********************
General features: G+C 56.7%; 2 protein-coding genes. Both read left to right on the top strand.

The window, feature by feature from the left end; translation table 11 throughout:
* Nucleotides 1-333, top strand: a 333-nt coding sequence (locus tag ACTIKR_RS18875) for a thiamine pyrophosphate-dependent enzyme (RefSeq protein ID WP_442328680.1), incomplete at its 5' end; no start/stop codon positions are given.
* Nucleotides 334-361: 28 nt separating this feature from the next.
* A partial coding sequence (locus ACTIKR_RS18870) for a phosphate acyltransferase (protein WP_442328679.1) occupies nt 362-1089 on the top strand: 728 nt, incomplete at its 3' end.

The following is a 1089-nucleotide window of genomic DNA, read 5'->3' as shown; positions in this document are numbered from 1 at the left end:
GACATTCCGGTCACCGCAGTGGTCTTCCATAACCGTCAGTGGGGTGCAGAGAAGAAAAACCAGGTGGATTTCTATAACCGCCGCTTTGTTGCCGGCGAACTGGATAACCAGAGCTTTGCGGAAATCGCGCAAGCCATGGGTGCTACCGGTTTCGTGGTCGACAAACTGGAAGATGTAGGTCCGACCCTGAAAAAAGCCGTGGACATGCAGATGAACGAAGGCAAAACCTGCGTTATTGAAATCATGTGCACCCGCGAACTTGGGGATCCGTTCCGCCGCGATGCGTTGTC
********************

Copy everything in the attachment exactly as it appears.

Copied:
General features: G+C 56.7%; 2 protein-coding genes. Both read left to right on the top strand.

The window, feature by feature from the left end; translation table 11 throughout:
* Nucleotides 1-333, top strand: a 333-nt coding sequence (locus tag ACTIKR_RS18875) for a thiamine pyrophosphate-dependent enzyme (RefSeq protein ID WP_442328680.1), incomplete at its 5' end; no start/stop codon positions are given.
* Nucleotides 334-361: 28 nt separating this feature from the next.
* A partial coding sequence (locus ACTIKR_RS18870) for a phosphate acyltransferase (protein WP_442328679.1) occupies nt 362-1089 on the top strand: 728 nt, incomplete at its 3' end.

The following is a 1089-nucleotide window of genomic DNA, read 5'->3' as shown; positions in this document are numbered from 1 at the left end:
GACATTCCGGTCACCGCAGTGGTCTTCCATAACCGTCAGTGGGGTGCAGAGAAGAAAAACCAGGTGGATTTCTATAACCGCCGCTTTGTTGCCGGCGAACTGGATAACCAGAGCTTTGCGGAAATCGCGCAAGCCATGGGTGCTACCGGTTTCGTGGTCGACAAACTGGAAGATGTAGGTCCGACCCTGAAAAAAGCCGTGGACATGCAGATGAACGAAGGCAAAACCTGCGTTATTGAAATCATGTGCACCCGCGAACTTGGGGATCCGTTCCGCCGCGATGCGTTGTC